Referring now to Figure 17, this figure illustrates a simple effective means to effect the emptying or filling of a container. The container 10 is modified to the extent that its catheter equipped end is enlarged to form a plug or stopper 24 slightly larger than the container 10 in cross section. A substantially rigid transparent tubular shell 25, made of a tough transparent plastic composition, is provided with a tapered mouth 26 to receive the stopper 24. It is also threaded on the exterior to receive a cap 27. The other end of the shell 25 has a collapsible resilient syringe bulb 28. secured thereto by a nipple 29. When the bulb 28 wears out it can be replaced readily. Whenacontainer 10' isinserted in the shell 25 and sealed by the'stopper 24, it can be. subjected to subatmospheric or super-atmospheric pressure by manipulation ofthe bulb 28, to aid in filling or expelling the contents of the container 10'.

Figure 18 illustrates a modified shell 25' which embodies a tapered mouth 26but' which is simplified by leaving off the threaded cap and by making the bulb part -28" integral with the main shell 25. For most purposes thissimplified form of shell is fully satisfactory. With eithe r formof shellthe container 10 may have a bendinvention appear clearly from' the foregoing description.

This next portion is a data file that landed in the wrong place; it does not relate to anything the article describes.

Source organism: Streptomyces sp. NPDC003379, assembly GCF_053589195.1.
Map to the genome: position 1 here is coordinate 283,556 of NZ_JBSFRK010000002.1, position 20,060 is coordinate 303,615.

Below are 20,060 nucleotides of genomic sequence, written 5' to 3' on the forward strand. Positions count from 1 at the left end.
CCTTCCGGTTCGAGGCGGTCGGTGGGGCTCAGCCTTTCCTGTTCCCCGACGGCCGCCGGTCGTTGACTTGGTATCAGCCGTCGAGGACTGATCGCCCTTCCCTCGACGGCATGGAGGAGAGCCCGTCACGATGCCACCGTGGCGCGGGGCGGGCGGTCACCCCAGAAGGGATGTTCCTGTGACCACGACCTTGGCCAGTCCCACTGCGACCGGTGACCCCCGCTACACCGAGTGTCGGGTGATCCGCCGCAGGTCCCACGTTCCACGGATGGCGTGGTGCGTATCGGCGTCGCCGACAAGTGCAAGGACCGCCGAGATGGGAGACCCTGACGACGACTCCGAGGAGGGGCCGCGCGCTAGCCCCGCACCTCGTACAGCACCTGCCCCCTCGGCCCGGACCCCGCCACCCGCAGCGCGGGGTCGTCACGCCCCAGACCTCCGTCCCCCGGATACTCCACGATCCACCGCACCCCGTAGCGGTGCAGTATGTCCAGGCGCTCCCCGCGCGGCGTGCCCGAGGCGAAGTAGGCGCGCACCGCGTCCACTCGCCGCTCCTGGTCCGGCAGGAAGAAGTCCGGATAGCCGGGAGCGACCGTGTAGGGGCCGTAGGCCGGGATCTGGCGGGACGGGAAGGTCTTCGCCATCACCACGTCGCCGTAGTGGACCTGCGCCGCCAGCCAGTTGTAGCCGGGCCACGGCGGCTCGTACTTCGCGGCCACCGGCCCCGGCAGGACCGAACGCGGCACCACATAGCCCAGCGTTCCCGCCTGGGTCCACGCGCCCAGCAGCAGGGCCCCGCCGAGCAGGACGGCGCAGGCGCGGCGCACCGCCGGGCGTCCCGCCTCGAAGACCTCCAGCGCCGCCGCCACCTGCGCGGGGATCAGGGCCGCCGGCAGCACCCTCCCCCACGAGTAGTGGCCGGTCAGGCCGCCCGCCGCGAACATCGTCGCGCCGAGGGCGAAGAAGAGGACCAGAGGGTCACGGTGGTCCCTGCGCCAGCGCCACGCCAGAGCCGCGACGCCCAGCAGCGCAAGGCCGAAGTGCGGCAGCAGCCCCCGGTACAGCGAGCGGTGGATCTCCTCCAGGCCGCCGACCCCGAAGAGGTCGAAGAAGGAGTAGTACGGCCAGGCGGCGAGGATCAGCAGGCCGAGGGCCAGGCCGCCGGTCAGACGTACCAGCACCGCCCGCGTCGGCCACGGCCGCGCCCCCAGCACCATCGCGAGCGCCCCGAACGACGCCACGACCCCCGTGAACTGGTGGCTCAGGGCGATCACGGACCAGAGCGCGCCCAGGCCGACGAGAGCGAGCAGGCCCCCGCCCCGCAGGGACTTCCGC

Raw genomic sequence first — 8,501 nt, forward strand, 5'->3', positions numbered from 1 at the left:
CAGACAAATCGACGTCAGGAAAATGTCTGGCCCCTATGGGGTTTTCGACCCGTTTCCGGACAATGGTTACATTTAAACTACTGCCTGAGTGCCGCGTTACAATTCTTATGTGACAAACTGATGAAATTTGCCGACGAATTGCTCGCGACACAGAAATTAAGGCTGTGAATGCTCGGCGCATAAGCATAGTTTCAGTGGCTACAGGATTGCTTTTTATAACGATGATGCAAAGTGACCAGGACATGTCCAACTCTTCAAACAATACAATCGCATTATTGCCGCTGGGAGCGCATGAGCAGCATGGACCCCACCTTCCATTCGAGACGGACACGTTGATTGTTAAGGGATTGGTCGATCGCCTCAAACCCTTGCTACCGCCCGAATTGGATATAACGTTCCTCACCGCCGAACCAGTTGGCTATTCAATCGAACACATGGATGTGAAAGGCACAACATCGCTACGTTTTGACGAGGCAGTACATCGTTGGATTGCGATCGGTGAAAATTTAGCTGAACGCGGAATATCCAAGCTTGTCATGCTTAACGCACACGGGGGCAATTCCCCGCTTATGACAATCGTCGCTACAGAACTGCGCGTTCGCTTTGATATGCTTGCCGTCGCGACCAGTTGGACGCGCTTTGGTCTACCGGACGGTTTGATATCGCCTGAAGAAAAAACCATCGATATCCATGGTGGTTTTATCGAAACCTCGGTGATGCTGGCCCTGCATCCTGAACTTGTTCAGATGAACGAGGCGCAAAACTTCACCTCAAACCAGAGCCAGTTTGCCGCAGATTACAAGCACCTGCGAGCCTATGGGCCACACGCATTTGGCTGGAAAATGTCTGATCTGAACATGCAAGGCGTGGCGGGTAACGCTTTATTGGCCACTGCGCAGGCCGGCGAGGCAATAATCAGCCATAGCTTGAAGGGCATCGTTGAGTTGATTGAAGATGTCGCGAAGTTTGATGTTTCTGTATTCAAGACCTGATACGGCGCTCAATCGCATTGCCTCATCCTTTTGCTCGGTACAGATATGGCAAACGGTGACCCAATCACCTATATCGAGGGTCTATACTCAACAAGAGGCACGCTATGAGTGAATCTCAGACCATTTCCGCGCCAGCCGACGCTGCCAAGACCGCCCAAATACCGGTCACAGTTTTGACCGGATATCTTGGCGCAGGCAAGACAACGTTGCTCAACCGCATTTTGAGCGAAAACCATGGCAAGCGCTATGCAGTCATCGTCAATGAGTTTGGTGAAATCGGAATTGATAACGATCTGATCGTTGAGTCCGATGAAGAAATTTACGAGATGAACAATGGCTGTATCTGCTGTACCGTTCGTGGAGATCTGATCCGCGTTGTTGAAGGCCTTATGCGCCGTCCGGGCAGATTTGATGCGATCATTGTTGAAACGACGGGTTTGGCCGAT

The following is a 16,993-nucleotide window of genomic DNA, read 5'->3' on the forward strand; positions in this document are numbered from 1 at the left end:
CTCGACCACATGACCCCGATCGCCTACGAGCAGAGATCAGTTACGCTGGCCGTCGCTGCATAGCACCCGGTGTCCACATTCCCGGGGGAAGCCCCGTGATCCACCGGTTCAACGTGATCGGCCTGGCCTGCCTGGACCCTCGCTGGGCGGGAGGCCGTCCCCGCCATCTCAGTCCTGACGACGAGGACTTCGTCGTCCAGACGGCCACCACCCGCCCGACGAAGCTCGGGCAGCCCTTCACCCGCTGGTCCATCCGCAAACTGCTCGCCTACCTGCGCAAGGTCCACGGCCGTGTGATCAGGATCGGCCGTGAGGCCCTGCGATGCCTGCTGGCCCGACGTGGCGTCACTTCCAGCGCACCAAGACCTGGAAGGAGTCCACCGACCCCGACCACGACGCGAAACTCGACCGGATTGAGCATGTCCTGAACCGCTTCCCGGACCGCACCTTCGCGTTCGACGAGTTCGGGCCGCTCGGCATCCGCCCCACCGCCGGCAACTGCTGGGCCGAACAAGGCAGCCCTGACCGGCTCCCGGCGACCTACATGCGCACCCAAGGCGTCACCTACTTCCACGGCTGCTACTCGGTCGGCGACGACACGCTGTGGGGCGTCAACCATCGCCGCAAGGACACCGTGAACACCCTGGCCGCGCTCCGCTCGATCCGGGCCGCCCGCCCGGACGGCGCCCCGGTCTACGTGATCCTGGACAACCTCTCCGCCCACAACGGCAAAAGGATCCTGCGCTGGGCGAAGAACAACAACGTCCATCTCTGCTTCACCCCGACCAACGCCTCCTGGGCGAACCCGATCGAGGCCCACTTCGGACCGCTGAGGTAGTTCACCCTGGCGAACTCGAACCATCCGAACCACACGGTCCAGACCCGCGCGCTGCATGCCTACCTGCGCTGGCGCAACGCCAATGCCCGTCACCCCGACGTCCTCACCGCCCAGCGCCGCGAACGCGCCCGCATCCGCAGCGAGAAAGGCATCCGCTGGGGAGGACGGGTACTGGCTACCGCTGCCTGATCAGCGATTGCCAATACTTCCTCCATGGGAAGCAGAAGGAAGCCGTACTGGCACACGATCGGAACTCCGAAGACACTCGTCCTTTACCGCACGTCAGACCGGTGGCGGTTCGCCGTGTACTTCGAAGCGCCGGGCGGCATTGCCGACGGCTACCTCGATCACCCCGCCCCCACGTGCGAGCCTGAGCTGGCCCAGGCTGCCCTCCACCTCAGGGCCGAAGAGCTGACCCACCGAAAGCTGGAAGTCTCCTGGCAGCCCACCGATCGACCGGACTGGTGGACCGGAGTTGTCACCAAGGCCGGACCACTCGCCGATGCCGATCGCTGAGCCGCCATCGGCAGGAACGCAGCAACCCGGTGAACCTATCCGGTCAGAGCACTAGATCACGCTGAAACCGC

Having thus described my invention, I claim: 1. Means for collecting and storing fluid samples an the like comprising an elongated flexible tube. having sealed ends and having a catheter integrally joined to one end of the tube incommunication with the interior of said tubefor filling or emptying the tube, a tubular shell having an end opening receiving said container, the container having an enlarged plug at the base of the catheter and the end openingof the shell having a seat for said plug, said shell having a collapsible air bulb joined thereto whereby to apply super-atmospheric or sub-atmospheric pressure to the exterior of a container sealed in said shell by the plug and seat. 2. Means for collecting and storing fluid samples an the like comprising an elongated flexible tube having sealed ends and having a catheter integrally joined to one end of the tube in communication with the interior .of said tube for filling or emptying the tube, said tube having strips projecting from the end opposite the catheter for recording purposes, a tubular shell having an end openlng receiving said container, the container having an enlarged plug at the base of the catheterand the end opening. .of: the shell haying' a' seat'for said plug, said shell having a. collapsible air bulb joined thereto whereby to; apply.super-atmospheric or sub-atmospheric pressure to the exterior of a container sealed in said shell by the plug and seat.